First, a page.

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Pierre Nanterme (Accenture), interviewed by Paul Michelman
Accenture’s Chief Executive on the challenges of leading in a world that’s almost impossible to predict.
Bidhan L. Parmar and R. Edward Freeman
Behind every piece of code that drives our decisions is a human making human judgments about what matters and what does not.
Bernd Schmitt (Columbia University), interviewed by Frieda Klotz
In the future workplace, humans may supplement the skills of machines — and not the other way around.
June 13, 2016 | Joseph Byrum and Alpheus Bingham
Analytics capabilities can greatly expand a company’s ability to innovate — but what do you do when the talent you need just isn’t available? Agribusiness giant Syngenta, faced with an insurmountable analytics talent bottleneck, turned to crowdsourcing. Using a series of contests, it outsourced the development of a set of award-winning analytics tools to improve its decision making — and learned, in the process, some key factors supporting successful crowdsourcing.
Danielle Dalton et al.
If your brand is on Instagram or other social media platforms, your current followers are likely also your future customers.
Research from MIT’s Initiative on the Digital Economy offers new insights into platform markets and network effects.
H. James Wilson et al.
How human vigor and algorithmic rigor are joining forces in the sales function.
Carlos Dominguez (Sprinklr) interviewed by Gerald C. Kane
Companies need to focus more on the people already invested in the brand, says the president and COO of Sprinklr.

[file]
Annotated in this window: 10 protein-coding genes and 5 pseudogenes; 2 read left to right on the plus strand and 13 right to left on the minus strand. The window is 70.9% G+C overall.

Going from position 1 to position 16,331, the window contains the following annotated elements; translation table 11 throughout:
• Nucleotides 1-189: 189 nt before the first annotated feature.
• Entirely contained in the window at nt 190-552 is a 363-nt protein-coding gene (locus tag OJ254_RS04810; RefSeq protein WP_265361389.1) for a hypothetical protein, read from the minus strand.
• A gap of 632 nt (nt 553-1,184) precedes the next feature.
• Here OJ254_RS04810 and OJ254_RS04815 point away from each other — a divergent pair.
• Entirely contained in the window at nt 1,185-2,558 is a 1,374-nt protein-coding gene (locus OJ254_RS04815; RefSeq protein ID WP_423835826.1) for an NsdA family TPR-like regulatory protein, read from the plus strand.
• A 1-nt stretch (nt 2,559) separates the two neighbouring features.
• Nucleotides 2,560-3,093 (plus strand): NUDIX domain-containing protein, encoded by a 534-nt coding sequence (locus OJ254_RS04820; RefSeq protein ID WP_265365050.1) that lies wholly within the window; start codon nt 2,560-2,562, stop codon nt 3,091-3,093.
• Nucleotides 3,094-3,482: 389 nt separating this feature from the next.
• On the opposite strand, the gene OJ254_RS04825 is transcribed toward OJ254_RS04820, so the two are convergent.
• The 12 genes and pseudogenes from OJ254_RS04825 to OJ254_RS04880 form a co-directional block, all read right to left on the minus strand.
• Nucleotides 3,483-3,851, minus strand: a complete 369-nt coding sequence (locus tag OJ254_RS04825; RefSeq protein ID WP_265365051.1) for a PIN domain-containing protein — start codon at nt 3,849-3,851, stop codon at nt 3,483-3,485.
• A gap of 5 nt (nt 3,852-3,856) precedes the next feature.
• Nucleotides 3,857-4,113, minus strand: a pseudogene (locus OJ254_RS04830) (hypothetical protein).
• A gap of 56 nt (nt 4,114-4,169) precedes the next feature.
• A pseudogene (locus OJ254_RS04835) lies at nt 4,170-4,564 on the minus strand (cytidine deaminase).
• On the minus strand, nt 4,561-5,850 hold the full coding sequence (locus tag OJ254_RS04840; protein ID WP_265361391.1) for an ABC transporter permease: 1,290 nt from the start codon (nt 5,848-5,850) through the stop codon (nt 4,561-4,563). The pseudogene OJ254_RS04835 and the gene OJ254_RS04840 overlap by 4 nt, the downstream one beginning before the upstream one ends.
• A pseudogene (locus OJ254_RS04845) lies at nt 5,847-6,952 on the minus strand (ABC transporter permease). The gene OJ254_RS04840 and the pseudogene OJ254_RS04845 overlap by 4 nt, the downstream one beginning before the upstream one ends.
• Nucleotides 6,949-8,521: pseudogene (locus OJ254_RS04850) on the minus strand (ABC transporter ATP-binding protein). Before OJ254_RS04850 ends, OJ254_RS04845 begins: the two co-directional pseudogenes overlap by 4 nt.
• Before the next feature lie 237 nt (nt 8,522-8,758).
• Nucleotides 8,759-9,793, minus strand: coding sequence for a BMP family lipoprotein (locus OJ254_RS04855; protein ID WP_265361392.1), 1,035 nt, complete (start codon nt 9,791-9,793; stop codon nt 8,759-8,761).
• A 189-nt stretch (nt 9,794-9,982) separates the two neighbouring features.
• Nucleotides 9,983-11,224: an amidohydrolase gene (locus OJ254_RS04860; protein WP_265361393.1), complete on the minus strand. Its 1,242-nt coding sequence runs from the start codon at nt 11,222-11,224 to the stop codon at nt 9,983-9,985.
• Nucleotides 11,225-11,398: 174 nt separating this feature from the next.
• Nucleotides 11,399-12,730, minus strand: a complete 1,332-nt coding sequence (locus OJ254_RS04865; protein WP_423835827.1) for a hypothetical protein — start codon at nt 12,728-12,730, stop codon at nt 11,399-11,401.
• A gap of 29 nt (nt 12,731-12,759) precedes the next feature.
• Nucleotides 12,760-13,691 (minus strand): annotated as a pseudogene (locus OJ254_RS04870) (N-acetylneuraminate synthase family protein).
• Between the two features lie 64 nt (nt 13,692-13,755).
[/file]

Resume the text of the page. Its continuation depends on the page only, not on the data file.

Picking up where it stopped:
March 15, 2016 | Thomas H. Davenport and Julia Kirby
Managers don’t expect to see machines displacing knowledge workers anytime soon. Instead, they expect computing technology to augment rather than replace the work of humans. But in the face of a sprawling and fast-evolving set of opportunities, what forms should that augmentation take? Davenport and Kirby, authors of “Only Humans Need Apply: Winners and Losers in the Age of Smart Machines,” examine what cognitive technologies managers should be monitoring closely and what they should be applying now.
Raffaella Sadun (Harvard Business School), interviewed by Frieda Klotz
Raffaella Sadun explains how two traditionally connected technologies seem to pull companies in opposing directions
Gerald C. Kane
Digital tools can reshape the relationship between organizations and retiring employees.
John Hagel III (Deloitte), interviewed by Gerald C. Kane
Digital technology is changing modern business — and many executives are waiting too long to embrace those changes.
To realize the full potential of its access to new data, the Bank of England changed its structure, behavior, and approach to problem solving.
Data and analytics promise to improve urban living. But are cities ready?
An MIT SMR case study looks at how GE is remaking itself from a traditional manufacturer into a leader of the Industrial Internet.
American health care is undergoing a data-driven transformation — and Utah’s Intermountain Healthcare is leading the way.
July 14, 2015 | Gerald C. Kane, Doug Palmer, Anh Nguyen Phillips, David Kiron and Natasha Buckley
Digital success isn’t all about technology: The 2015 Digital Business Global Executive Study and Research Project by MIT Sloan Management Review and Deloitte identifies strategy as the key driver in the digital arena. Companies that avoid risk-taking are unlikely to thrive and likely to lose talent, as employees across all age groups want to work for businesses committed to digital progress. The report is online and in PDF form, with a Digital Business Interactive Tool to explore the data set.